Abstract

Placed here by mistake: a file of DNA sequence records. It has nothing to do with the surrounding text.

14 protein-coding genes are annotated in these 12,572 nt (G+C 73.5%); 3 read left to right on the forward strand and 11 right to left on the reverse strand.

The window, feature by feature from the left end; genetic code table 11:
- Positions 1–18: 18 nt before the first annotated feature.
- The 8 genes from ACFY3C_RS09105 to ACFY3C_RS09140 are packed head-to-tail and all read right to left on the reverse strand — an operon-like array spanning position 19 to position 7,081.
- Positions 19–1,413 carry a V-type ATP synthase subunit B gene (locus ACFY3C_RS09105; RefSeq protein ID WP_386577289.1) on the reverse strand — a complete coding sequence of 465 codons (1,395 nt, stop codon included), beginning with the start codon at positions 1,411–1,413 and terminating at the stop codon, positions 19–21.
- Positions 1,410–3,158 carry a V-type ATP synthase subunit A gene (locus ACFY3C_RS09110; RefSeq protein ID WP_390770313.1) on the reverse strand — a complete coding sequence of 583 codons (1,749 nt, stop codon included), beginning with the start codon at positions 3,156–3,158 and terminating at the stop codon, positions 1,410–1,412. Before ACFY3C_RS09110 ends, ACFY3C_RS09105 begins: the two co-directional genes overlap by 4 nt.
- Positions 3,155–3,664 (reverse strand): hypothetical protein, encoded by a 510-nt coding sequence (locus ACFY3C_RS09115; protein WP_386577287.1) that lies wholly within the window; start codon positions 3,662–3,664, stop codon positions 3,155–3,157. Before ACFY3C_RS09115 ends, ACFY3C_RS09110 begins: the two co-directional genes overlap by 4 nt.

The 2,430 Ma Burakovsky layered complex, located in Karelia, Russia, is one of the largest layered Fennoscandian intrusions. It consists, from the base to the top, of a thick ultramafic part dominated by dunite and peridotite overlain by a layered mafic part that consists of alternating layers of pyroxenite, wehrlite and gabbro (Transitional Banded Zone, TBZ), and a thick sequence of gabbroic rocks [Gabbronorite Zone (GNZ), Pigeonite Gabbronorite Zone (PGNZ), Magnetite Gabbronorite–Diorite zone (MGDZ), which predominates. The Main Chromite Horizon, located at the interface between the ultramafic part and the layered series, hosts laurite and Os–Ir alloy grains observed as tiny inclusions in chromite crystals. The Transitional Banded Zone and Gabbronorite Zone are characterized by disseminated sulfide blebs hosted by clinopyroxene and plagioclase. The blebs consist of a chalcopyrite – pyrrhotite – pentlandite assemblage locally associated with PGM found as discrete grains in sulfides, in clinopyroxene, but more commonly around the margin of sulfide grains. Platinum-group minerals consist of dominant Pd and Pt arsenides and sulfarsenides and Pt–(Pd–Bi) tellurides (sperrylite, platarsite, palladoarsenide, kotulskite, moncheite) with minor amounts of native Pt. The expression of the mineralization is consistent with the late crystallization of an immiscible semimetal-rich liquid that forms discrete PGM grains around sulfide blebs and in veinlets injected in the adjacent silicates. The PGM were also observed in association with secondary phases, dominated by epidote replacing primary base-metal sulfides. This feature, commonly described in other layered intrusions, is here mainly observed around the platinum-group minerals – base-metal sulfides association hosted by plagioclase. The existence of compositional heterogeneities in primary plagioclase likely acts as a target for the development of alteration.

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